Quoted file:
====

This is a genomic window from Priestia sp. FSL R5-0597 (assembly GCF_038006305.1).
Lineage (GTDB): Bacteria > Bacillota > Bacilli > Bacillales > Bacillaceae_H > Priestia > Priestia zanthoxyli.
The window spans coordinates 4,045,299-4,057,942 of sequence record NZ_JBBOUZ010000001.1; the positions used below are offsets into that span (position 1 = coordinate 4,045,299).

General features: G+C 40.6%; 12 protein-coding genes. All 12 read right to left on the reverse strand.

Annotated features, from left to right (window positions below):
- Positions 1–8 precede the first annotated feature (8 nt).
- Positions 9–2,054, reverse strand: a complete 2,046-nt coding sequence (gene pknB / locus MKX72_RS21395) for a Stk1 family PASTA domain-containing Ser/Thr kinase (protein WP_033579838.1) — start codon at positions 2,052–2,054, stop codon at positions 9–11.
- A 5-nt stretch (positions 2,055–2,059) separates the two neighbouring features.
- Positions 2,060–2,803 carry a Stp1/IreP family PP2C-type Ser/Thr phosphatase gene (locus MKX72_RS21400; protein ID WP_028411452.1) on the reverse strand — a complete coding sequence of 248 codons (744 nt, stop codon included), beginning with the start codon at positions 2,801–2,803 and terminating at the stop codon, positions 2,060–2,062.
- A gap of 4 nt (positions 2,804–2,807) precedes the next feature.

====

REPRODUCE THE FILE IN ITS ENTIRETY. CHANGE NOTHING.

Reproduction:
This is a genomic window from Priestia sp. FSL R5-0597 (assembly GCF_038006305.1).
Lineage (GTDB): Bacteria > Bacillota > Bacilli > Bacillales > Bacillaceae_H > Priestia > Priestia zanthoxyli.
The window spans coordinates 4,045,299-4,057,942 of sequence record NZ_JBBOUZ010000001.1; the positions used below are offsets into that span (position 1 = coordinate 4,045,299).

General features: G+C 40.6%; 12 protein-coding genes. All 12 read right to left on the reverse strand.

Annotated features, from left to right (window positions below):
- Positions 1–8 precede the first annotated feature (8 nt).
- Positions 9–2,054, reverse strand: a complete 2,046-nt coding sequence (gene pknB / locus MKX72_RS21395) for a Stk1 family PASTA domain-containing Ser/Thr kinase (protein WP_033579838.1) — start codon at positions 2,052–2,054, stop codon at positions 9–11.
- A 5-nt stretch (positions 2,055–2,059) separates the two neighbouring features.
- Positions 2,060–2,803 carry a Stp1/IreP family PP2C-type Ser/Thr phosphatase gene (locus MKX72_RS21400; protein ID WP_028411452.1) on the reverse strand — a complete coding sequence of 248 codons (744 nt, stop codon included), beginning with the start codon at positions 2,801–2,803 and terminating at the stop codon, positions 2,060–2,062.
- A gap of 4 nt (positions 2,804–2,807) precedes the next feature.